Important Terms You May Hear Your Empower Home Energy Coach Use in Your Assessment
Empower’s Home Energy Coaches represent the front line to our business. These are the people who will consult with you about your home’s energy use. And these are the ones who perform the free energy assessment to see if your home could benefit from the Empower Home Energy Tune-Up. Our Home Energy Coaches are highly experienced in building science, and take a genuine, professional interest in educating you about energy efficiency and why your home consumes energy in particular ways.
But sometimes, the excitement and focus on educating you, the homeowner, causes us to use terminology that doesn’t make sense to you. So to help with this, here are some common terms our Home Energy Coaches may use when describing what they are seeing in your home during your free assessment.
You’ll sometimes here our people refer to the knee walls in your attic – “The knee walls don’t have any insulation in them” – for example. The knee walls are the shorter walls that are in your attic area (or highest floor) that support the rafters in roof construction.
Knob & Tube
“We’ll have to take care of the homeowner’s knob and tube electrical system before laying insulation.” Knob and tube was a prevalent way home builders fed electricity through the home up until the 1930s. It isn’t used often in the United States at all, and in fact, there are only special circumstances where this type of electrical infrastructure is approved for building construction. Knob and tube is designed to let heat dissipate to the surrounding air. As a result, energy efficiency upgrades that involve insulating previously uninsulated walls usually also require replacement of the wiring in affected homes. Our Home Energy Coaches easily recognize this in your attic space, and can make sure your home is brought up to electrical code before adding insulation.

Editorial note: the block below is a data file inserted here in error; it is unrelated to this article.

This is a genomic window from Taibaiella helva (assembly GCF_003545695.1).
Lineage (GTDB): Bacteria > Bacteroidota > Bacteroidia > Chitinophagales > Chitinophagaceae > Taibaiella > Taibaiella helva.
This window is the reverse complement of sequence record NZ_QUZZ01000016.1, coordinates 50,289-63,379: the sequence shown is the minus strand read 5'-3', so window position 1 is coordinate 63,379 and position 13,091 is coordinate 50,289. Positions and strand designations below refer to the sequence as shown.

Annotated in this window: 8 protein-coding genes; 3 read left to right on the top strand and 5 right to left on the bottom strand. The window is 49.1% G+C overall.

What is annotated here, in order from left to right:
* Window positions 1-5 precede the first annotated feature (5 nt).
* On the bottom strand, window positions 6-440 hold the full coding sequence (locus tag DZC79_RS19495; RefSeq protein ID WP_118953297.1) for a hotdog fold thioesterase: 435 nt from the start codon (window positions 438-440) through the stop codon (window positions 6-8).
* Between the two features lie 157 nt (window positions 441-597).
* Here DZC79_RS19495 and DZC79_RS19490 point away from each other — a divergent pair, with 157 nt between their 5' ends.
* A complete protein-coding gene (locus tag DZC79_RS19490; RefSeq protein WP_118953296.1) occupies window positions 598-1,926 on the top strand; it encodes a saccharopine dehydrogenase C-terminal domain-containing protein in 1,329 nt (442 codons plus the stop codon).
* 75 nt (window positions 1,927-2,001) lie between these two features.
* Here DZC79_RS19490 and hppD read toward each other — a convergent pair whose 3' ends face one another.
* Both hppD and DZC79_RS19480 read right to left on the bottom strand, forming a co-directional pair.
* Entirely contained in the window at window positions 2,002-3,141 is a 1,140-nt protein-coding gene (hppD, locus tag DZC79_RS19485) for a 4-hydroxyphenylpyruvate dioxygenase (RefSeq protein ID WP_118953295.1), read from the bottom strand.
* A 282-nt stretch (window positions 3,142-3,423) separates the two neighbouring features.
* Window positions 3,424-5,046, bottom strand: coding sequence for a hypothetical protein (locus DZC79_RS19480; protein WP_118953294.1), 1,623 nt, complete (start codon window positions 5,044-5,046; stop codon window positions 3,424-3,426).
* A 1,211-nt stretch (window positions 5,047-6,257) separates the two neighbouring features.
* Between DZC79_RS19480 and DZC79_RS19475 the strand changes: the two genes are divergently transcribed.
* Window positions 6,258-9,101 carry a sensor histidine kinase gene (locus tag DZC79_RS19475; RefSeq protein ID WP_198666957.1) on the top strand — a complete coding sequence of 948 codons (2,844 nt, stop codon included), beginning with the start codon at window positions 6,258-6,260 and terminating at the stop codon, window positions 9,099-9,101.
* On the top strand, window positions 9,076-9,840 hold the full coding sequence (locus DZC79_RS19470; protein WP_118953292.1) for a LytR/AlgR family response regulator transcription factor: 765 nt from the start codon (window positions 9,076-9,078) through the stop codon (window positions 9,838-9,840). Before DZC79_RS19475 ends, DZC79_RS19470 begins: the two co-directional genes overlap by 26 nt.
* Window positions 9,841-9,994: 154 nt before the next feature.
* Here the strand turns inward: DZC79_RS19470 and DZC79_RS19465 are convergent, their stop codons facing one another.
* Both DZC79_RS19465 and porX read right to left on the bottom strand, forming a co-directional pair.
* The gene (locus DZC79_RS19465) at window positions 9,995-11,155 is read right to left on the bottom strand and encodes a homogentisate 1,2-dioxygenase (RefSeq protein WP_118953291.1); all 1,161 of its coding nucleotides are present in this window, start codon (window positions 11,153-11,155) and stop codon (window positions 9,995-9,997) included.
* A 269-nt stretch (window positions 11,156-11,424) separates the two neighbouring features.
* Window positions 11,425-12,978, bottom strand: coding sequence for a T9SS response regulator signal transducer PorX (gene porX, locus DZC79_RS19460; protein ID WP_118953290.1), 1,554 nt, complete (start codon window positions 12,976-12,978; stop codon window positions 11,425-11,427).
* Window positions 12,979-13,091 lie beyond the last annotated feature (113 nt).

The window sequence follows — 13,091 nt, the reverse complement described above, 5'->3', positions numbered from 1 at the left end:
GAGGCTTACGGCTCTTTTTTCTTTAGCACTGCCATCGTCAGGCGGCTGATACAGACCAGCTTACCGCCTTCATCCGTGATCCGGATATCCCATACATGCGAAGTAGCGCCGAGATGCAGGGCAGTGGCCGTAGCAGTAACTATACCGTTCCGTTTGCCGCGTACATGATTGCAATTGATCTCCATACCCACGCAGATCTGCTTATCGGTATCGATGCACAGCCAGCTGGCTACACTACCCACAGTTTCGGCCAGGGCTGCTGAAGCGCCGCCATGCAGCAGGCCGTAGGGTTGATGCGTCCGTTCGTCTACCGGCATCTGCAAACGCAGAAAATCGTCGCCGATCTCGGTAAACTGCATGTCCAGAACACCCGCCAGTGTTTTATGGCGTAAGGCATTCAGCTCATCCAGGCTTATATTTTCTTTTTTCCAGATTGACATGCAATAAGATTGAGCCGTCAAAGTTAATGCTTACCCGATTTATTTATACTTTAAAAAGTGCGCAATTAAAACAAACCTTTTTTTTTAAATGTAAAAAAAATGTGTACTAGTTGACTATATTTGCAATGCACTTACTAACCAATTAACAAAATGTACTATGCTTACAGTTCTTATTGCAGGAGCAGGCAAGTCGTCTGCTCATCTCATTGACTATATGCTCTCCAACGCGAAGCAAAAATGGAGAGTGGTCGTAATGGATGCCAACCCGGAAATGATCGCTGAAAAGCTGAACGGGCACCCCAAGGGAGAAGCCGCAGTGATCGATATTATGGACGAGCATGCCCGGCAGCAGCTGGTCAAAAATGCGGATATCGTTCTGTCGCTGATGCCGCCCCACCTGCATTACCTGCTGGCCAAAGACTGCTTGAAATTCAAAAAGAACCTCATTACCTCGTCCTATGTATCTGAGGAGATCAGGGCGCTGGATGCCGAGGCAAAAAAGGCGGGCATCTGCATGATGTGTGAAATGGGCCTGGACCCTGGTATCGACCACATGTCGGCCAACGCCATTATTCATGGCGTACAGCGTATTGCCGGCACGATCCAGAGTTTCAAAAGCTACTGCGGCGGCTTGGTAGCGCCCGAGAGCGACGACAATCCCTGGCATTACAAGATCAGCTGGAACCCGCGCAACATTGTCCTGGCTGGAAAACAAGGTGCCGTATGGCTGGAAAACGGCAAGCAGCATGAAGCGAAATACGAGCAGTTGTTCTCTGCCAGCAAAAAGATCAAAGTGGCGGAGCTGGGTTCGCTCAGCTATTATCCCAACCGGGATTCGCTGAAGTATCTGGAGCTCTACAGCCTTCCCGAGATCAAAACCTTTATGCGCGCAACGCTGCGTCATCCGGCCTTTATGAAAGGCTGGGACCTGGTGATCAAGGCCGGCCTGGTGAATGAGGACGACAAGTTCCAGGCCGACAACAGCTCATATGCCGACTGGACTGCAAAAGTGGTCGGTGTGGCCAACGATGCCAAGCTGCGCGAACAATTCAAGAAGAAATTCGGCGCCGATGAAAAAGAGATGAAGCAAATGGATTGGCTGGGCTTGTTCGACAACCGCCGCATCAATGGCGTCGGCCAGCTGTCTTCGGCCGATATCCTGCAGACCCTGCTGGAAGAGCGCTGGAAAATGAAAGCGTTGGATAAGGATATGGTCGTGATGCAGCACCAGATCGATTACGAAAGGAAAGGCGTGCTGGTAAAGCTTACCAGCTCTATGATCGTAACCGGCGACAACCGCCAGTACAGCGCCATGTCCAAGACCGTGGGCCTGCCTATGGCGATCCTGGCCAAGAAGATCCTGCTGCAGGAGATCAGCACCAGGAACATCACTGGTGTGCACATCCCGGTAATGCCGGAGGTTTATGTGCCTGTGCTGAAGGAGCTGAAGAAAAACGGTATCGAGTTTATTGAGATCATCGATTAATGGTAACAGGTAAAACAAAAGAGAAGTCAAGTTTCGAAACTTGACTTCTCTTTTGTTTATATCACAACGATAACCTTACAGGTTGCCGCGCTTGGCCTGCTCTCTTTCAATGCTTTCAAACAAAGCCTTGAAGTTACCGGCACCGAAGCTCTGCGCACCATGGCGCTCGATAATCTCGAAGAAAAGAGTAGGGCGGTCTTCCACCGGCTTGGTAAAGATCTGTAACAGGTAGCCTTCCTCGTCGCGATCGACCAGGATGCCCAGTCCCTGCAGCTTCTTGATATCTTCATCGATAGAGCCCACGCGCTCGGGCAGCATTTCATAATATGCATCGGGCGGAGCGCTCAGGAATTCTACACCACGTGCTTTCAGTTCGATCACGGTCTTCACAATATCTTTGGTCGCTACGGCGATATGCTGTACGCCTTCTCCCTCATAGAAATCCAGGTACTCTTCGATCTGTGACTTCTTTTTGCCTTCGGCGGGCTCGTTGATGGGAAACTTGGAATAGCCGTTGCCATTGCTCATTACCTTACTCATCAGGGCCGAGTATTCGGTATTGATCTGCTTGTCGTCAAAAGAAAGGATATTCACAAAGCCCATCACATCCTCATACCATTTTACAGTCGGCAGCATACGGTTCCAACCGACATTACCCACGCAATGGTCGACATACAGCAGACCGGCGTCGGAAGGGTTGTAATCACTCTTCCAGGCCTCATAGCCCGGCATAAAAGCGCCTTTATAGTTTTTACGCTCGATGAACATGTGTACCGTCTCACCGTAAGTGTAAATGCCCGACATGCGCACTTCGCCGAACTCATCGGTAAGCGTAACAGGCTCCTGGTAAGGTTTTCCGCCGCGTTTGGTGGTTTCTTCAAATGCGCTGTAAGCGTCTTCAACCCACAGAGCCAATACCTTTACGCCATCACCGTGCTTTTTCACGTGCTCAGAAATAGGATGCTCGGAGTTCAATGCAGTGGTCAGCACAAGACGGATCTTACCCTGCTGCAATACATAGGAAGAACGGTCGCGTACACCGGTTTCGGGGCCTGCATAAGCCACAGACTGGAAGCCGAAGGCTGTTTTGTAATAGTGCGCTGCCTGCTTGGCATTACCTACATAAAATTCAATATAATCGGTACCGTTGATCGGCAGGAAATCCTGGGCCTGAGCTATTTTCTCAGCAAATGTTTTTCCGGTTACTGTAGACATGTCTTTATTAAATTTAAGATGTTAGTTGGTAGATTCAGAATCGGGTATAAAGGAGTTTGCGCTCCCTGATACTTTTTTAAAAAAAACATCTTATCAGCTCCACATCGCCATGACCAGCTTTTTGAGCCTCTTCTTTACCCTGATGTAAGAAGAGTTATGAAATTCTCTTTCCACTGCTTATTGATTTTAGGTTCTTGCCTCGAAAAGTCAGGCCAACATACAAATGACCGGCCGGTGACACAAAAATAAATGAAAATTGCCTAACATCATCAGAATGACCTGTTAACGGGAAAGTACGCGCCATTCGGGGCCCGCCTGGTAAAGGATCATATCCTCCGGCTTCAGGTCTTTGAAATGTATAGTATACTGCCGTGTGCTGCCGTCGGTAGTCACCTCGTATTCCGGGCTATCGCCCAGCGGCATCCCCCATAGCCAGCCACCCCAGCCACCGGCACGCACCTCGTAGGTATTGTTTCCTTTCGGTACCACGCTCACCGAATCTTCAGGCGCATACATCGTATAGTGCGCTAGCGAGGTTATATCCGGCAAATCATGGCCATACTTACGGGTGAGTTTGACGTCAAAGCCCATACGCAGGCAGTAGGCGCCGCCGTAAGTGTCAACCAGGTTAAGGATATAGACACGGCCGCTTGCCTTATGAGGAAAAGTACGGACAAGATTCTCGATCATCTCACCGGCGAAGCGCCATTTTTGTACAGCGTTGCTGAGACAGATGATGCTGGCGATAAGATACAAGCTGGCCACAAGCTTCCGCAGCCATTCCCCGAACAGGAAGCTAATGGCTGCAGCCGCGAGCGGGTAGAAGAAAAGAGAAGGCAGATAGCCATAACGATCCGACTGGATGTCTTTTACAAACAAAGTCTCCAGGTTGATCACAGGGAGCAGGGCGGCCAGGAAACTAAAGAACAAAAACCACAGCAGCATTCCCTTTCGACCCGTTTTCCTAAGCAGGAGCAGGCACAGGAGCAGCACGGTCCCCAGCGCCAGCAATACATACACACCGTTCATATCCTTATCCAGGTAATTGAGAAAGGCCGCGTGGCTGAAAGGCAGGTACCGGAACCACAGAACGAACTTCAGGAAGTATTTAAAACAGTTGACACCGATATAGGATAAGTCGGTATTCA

In the framing of a deck or building, a rim joist is the final joist that caps the end of the row of joists that support a floor or ceiling. A rim joist makes up the end of the box that comprises the floor system.
Baffles provide a channel for air to flow through certain parts of the attic. Baffles are also called wind baffles, venting chutes, rafter vents or insulation baffles.
Soffit is the material connecting the roof overhang and the side of your home.
The word “soffit” is derived from the French language, and literally means “something fixed underneath.” It’s most commonly used around the main roof, but can also be under porches, arches or columns, or flight of stairs. In terms of how air flows through your home, the soffit area typically has vents to allow moisture and air to move productively.
A gable vent is typically found on the end of a house, over the garage. A gable is the portion of a house that comes to a peak. Many homes will have multiple gables and some have multiple gable vents. Take a look at the front or back of your home, and you’ll typically see an aesthetically pleasing vent at the top of your home.
Eaves are the horizontal section of a roof that extends beyond the outside wall of a structure. Your soffit is under that overhang area.